Picture the moment your writing lands in front of your reader.
Usually, you’re competing with every distraction under the sun: emails, phone calls, the 40 other tabs in Chrome.
How do you cut through?
Simple – take your message and tie it to a story.
I collect stories that I can use to explain things. Here’s 3 of my favourites – you’re welcome to use them too.
Story 1: Lobster
Two hundred years ago, eating lobster was like eating a rat.
Eating lobster was considered such a ‘cruel and unusual’ punishment that several US states had laws against feeding it to prisoners.
Today lobster is a gourmet dish – one of the most expensive items on the menu.
A similar transformation is happening in our industry…
- How to use this story: This story is great for highlighting a turn-around in fortunes. For example, a division that has performed poorly, but has managed to transform itself.
Story 2: Ferrari
In 1948, a peasant farmer started a business making tractors.
Within five years this man – Ferruccio – was one of the richest men in Italy. He amassed a fine collection of cars – Alfa Romeos, Maseratis, Lancias – but his heart belonged to his Ferraris, of which he owned six.
Just one thing bothered him: all of his Ferraris had clutch problems. One day in his workshop he discovered why: the clutch in his Ferraris was the same part he used in his tractors.
Ferruccio complained to Enzo Ferrari, who replied: “Ferruccio, you may be able to drive a tractor but you will never be able to handle a Ferrari properly.”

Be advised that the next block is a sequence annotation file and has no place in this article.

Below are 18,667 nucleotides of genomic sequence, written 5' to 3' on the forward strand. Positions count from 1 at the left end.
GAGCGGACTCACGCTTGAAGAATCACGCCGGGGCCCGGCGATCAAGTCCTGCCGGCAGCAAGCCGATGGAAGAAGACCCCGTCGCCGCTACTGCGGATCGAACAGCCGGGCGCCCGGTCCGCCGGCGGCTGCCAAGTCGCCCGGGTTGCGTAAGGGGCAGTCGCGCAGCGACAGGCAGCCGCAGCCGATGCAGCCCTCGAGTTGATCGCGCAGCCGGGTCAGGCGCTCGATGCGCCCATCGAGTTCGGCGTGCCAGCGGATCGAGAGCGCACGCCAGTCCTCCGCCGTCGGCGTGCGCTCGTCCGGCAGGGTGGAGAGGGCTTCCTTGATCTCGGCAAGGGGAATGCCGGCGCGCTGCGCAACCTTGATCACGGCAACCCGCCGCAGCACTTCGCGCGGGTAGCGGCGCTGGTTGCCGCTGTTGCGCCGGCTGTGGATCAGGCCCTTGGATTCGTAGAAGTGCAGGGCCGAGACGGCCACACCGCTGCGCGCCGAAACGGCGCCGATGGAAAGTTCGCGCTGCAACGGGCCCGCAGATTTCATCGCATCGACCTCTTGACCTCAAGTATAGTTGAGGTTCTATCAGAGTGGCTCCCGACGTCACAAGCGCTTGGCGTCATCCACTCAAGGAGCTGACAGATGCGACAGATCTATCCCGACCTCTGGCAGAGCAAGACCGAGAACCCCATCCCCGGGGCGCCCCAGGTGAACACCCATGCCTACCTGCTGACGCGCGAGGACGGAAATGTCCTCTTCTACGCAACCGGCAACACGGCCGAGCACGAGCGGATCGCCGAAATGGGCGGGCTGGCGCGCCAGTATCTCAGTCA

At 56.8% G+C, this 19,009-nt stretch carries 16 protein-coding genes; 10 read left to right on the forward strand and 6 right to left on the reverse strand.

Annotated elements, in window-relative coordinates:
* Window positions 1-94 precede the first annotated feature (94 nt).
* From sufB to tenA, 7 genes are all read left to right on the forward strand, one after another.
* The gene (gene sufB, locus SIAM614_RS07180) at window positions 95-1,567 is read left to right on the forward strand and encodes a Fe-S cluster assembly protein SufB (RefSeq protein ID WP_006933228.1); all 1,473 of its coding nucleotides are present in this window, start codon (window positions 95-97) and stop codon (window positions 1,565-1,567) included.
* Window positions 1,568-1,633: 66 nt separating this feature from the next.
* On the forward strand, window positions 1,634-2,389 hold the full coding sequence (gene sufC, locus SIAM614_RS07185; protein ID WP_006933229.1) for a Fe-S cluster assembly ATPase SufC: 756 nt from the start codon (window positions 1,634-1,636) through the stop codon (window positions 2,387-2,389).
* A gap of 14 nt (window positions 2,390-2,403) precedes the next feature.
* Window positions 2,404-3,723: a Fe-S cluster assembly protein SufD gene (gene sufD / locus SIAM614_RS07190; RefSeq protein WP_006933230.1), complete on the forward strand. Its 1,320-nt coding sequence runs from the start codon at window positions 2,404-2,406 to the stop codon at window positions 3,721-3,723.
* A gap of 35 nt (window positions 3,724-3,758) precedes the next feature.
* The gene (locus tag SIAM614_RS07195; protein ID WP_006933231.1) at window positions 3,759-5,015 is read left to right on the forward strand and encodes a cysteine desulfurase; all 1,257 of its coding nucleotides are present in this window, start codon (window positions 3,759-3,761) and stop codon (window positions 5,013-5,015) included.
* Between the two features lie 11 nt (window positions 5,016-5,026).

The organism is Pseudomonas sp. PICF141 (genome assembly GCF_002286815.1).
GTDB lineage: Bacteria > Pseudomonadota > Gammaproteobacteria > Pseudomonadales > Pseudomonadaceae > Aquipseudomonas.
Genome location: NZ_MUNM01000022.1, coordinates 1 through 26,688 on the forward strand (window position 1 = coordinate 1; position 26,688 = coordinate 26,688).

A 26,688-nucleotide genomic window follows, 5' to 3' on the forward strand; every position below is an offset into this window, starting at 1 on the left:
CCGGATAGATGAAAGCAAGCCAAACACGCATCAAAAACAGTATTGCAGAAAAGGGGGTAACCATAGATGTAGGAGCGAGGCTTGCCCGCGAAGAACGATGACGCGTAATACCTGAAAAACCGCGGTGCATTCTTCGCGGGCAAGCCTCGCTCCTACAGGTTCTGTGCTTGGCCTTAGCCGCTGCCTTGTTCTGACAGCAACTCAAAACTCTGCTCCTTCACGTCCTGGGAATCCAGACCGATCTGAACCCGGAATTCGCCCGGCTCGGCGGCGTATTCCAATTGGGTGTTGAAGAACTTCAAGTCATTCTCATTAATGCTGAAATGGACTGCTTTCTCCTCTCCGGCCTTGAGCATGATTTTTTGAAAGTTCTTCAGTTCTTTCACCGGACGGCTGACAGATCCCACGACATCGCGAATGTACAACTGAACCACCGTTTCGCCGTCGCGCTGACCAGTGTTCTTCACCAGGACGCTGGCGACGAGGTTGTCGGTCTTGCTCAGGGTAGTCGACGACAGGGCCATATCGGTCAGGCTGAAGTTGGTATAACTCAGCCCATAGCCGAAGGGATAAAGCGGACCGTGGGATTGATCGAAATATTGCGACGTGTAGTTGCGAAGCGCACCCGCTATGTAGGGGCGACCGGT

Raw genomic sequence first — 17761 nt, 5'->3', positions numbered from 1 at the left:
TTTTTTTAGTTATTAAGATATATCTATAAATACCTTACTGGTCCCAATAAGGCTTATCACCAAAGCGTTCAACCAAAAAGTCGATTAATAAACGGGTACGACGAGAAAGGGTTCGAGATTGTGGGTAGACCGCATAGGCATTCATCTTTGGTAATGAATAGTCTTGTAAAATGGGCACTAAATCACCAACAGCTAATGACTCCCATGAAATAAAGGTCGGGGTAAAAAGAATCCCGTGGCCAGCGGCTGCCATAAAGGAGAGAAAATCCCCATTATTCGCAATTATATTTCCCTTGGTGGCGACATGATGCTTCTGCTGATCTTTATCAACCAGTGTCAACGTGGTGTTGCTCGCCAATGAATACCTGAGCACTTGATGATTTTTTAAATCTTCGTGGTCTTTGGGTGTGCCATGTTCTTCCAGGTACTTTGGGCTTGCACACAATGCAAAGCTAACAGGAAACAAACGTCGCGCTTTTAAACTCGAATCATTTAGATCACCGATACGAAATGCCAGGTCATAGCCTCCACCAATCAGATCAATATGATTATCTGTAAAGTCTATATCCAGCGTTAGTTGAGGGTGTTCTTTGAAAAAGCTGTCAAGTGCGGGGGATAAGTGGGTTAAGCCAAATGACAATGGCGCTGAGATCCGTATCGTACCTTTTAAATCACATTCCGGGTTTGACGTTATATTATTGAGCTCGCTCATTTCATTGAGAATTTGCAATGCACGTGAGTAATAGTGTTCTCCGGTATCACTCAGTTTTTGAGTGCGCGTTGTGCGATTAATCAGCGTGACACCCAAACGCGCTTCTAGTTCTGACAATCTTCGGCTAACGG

Ferruccio was furious. He vowed to make a car worthy of beating a Ferrari. And as it happens, that’s exactly what he did. He took his revenge by creating one of the most powerful, well renowned cars in the world.
The farmer’s full name: Ferruccio Lamborghini.
- How to use this story: This story works well any time you’re working on a goal that some people doubt can be achieved. It’s good for encouraging your audience to dig deep and prove the doubters wrong!
Story 3: New York
New York should have collapsed in 1980.
Over 130 years ago, the New York authorities held a conference to figure out how to manage the city’s growth.
The experts agreed: it didn’t look good.
The city was doubling in size every 10 years. By 1980 they predicted, you’d need six million horses to transport everybody. And those six million horse would produce so much crap that New York City was effectively doomed.
Obviously, things turned out differently. I love this story because it shows how people who make predictions for a living are hamstrung by the fact that they don’t know what they don’t know.
- How to use this story: This story is a useful one when your success looks uncertain,or when you don’t know what the future holds. It’s a good story for encouraging followers to make a leap of faith.
Would you like me to send you more stories like this?
Our book Hooked On You contains 12 stories that you can make your own.